Red flag for unis management of China influence

Alan Tudge was out early commenting on the Human Rights Watch report on harassment of Chinese students at Australian universities (CMM yesterday)

“Any interference by foreign entities at unis cannot be tolerated. We have already taken several actions to combat foreign interference, working closely with the unis,” the education minister said, (via Twitter)..

He might take some more when the Parliamentary Joint Committee on Intelligence and Security completes its report on security risks to universities and research.

HRWs report builds on evidence presented to the committee and some of the recommendations may well influence what the committee concludes needs to be done (CMM March 12 2021).

This is not great for university management: And some lobbies know it. Universities Australia did not argue with the HRW report and called on an HE-government agency united front to protect staff and students from “coercion.”

However, while stating “harassment or censorship is unacceptable” the Group of Eight stated the “issues raised” by HRW “are not characteristic of the typical student experience at Australian universities.”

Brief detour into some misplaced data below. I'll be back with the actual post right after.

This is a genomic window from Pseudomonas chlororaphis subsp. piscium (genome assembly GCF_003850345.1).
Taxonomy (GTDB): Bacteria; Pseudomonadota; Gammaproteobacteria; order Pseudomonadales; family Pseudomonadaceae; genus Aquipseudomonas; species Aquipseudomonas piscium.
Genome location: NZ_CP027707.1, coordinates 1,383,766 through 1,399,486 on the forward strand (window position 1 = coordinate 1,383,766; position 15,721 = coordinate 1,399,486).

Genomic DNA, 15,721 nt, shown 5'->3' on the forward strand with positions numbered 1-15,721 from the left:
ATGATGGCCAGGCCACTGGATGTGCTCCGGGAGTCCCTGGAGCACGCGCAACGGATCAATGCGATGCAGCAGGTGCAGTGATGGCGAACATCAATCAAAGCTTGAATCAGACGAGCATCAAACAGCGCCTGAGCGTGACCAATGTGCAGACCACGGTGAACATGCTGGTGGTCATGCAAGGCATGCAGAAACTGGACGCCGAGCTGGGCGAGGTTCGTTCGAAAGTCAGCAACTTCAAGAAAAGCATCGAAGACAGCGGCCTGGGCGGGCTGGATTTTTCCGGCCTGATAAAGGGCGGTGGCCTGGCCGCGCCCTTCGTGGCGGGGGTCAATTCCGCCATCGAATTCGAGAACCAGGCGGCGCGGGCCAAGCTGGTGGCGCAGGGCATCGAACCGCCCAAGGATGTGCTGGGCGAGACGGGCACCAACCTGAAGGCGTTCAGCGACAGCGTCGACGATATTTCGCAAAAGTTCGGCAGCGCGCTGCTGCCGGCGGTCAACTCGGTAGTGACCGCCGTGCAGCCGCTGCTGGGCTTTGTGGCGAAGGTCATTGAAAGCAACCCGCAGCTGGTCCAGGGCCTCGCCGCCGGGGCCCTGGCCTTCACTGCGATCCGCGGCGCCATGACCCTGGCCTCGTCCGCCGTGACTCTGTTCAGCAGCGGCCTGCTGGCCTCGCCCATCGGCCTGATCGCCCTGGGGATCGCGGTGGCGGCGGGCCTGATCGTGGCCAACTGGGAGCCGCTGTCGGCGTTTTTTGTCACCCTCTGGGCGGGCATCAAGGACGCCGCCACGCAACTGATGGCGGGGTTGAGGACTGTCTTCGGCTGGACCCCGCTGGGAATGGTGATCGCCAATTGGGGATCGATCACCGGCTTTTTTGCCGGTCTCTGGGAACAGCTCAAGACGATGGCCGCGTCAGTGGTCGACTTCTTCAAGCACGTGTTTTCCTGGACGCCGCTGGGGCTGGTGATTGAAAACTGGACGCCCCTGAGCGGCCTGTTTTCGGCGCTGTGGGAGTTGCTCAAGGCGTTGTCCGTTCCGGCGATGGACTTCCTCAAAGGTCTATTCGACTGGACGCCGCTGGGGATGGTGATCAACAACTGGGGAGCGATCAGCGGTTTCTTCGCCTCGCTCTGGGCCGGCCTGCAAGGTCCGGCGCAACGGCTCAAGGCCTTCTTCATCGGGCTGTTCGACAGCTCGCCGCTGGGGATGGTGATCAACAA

The Go8 adds it “takes the safety and security of students and staff extremely seriously” but points out, “nor is it solely the responsibility of universities to address these issues – it is a national concern. In this context, the primary responsibility for monitoring the actions of foreign governments on Australian soil lies with the Australian Government and its agencies, not universities.”

While entirely accurate, yesterday was perhaps not the time to state it, or the Go8 the organisation to do it. It may well remind conservative critics of Go8 member the University of Queensland’s treatment of student Drew Pavlou, an outspoken opponent of the university’s links with the Chinese Government.

Uni Queensland always stated the misconduct charges it brought against Mr Pavlou had nothing to do with his campus protests against the China connection – but this may not have been how all the audience of the 60 Minutes episode on the subject saw it (CMM July 20 2020).

Public perceptions are set:  There is certainly a sense in the community that universities have taken China’s shilling. Elena Collinson and Paul Burke (UTS) report a survey that found 48 per cent of the sample agreed “Australian university ties with China compromise Australian freedom of speech” and 81 per cent thought universities “are too financially reliant” on students from China (CMM June 17 2021).

The HRW report, plus commentary and perhaps policy following on it will only entrench such opinions.

The Australian Technology Network gets this. Yesterday it acknowledged, “Human Right Watch’s recommendations demonstrate a deep understanding of the complexity of these issues,” and it “supports the intent of the recommendations to safeguard academic freedom and foster campus environments.”

Which could be an endorsement of the inevitable, depending on what Mr Tudge and colleagues decide to do about whatever the Parly Joint Committee recommends.